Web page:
Checkpoint Charlie

From Simple English Wikipedia, the free encyclopedia

Checkpoint Charlie was one of three places where people could travel from the Western occupied sectors of Germany and Berlin to the Soviet occupied sectors.

These places were called checkpoints because they were places where passports and identities were checked.

  • Checkpoint Alpha was at Helmstedt in West Germany, in the former British Zone. It was at the western end of the main road (autobahn) to West Berlin.
  • Checkpoint Bravo was at Dreilinden at the West Berlin end of that autobahn.
  • Checkpoint Charlie was at Friedrichstraße in West Berlin. It was the most famous. It was the only place where foreigners could walk or drive from West Berlin into East Berlin.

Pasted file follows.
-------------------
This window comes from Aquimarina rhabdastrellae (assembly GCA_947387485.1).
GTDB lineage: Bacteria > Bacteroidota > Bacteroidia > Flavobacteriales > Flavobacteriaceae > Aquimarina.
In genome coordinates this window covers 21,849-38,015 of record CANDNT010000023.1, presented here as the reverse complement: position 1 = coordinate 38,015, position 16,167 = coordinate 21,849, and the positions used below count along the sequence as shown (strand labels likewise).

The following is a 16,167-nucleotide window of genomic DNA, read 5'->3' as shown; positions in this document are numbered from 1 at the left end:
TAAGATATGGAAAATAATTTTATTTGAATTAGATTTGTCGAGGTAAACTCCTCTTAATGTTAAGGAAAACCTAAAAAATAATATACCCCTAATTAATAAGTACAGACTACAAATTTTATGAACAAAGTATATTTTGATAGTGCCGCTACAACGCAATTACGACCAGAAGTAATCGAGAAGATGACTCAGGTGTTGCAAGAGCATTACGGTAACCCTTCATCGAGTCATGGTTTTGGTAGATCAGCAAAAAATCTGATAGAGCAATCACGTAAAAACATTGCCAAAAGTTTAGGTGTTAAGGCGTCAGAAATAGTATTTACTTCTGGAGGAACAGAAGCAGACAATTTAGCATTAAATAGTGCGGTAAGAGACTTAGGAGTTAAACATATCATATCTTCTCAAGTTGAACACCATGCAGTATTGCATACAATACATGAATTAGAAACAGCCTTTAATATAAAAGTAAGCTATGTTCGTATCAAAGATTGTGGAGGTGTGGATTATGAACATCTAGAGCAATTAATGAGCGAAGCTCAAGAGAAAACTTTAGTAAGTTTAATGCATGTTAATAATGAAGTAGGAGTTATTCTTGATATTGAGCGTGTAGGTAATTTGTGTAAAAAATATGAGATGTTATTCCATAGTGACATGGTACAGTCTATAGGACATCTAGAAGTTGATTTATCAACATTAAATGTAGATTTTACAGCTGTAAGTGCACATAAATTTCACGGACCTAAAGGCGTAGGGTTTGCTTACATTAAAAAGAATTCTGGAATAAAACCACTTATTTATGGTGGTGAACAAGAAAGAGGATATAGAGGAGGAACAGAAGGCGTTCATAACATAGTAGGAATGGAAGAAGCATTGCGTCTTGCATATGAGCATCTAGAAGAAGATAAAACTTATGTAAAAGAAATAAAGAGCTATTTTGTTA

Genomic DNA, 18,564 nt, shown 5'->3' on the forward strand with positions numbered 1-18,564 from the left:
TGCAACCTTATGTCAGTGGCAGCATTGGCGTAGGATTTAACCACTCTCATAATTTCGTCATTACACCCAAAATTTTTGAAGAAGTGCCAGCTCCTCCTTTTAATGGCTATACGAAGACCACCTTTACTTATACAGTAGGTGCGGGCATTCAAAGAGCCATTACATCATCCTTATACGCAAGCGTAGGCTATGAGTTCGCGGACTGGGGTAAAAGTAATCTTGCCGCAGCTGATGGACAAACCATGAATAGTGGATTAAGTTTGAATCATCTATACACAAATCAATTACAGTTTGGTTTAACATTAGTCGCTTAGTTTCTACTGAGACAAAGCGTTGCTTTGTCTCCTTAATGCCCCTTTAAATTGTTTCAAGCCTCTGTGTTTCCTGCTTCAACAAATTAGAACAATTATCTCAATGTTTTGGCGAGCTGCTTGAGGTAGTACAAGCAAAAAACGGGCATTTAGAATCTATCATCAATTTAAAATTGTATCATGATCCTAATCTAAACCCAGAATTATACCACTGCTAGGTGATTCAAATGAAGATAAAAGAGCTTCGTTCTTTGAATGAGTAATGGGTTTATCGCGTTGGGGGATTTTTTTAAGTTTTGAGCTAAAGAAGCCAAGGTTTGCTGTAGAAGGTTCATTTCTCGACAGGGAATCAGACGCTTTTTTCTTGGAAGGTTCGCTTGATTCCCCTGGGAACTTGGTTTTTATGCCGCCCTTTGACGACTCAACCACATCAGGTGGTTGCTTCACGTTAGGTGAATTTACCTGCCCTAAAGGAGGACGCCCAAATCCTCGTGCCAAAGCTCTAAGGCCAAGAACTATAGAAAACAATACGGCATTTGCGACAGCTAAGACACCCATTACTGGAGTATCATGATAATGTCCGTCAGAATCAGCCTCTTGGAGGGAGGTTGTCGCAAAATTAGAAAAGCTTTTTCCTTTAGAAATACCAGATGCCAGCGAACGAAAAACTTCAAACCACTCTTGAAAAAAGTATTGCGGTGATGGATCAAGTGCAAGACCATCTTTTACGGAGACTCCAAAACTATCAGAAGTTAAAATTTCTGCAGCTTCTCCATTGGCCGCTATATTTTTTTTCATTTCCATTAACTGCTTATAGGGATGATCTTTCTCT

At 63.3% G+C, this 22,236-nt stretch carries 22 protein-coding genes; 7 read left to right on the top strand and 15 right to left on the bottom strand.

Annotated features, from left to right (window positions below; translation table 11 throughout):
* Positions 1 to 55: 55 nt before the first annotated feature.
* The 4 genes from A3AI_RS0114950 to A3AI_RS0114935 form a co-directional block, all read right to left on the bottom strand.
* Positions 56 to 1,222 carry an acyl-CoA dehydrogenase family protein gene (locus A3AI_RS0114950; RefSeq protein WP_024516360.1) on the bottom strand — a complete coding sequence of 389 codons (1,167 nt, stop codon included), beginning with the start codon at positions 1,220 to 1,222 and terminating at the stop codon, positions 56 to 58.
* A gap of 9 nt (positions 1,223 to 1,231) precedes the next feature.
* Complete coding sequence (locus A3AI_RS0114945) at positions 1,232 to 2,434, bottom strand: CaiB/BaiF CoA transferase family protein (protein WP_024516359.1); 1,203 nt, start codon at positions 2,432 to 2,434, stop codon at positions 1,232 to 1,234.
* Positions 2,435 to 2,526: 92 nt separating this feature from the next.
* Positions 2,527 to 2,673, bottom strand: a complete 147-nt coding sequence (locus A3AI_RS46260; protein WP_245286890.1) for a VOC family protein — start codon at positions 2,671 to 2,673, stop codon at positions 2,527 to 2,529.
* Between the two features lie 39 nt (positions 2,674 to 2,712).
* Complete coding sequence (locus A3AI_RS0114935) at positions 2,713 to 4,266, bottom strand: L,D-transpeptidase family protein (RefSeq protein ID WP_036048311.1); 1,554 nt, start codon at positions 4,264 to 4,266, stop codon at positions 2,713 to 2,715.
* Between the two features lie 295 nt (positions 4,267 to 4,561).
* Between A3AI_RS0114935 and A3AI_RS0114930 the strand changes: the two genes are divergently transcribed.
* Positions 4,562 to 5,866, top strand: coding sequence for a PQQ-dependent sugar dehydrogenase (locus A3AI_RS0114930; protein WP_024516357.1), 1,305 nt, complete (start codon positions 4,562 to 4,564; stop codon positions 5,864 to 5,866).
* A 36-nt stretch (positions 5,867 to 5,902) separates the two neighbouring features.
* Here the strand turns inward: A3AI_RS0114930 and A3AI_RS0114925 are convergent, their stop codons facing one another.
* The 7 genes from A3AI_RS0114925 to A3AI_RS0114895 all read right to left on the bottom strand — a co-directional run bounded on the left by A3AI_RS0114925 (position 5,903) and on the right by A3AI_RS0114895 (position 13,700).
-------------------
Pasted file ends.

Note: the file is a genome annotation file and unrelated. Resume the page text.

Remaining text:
As it was the only crossing point there were sometimes queues of people waiting to cross. But military traffic was never stopped, because Berlin was supposed to be under the control of all four wartime allies.

The Checkpoint today[change | change source]

After the end of the Cold War, and the reunification of Germany the checkpoints were no longer needed. The big concrete buildings of Checkpoint Bravo are now used by the German Customs Service . Checkpoint Charlie was only a wooden hut in the street. It was moved to what is now the Allied Museum at 110 Clayallee, and a small replica put up in Kochstraße. The fake checkpoint is very popular with tourists who have their photographs taken in front of it.

Related pages[change | change source]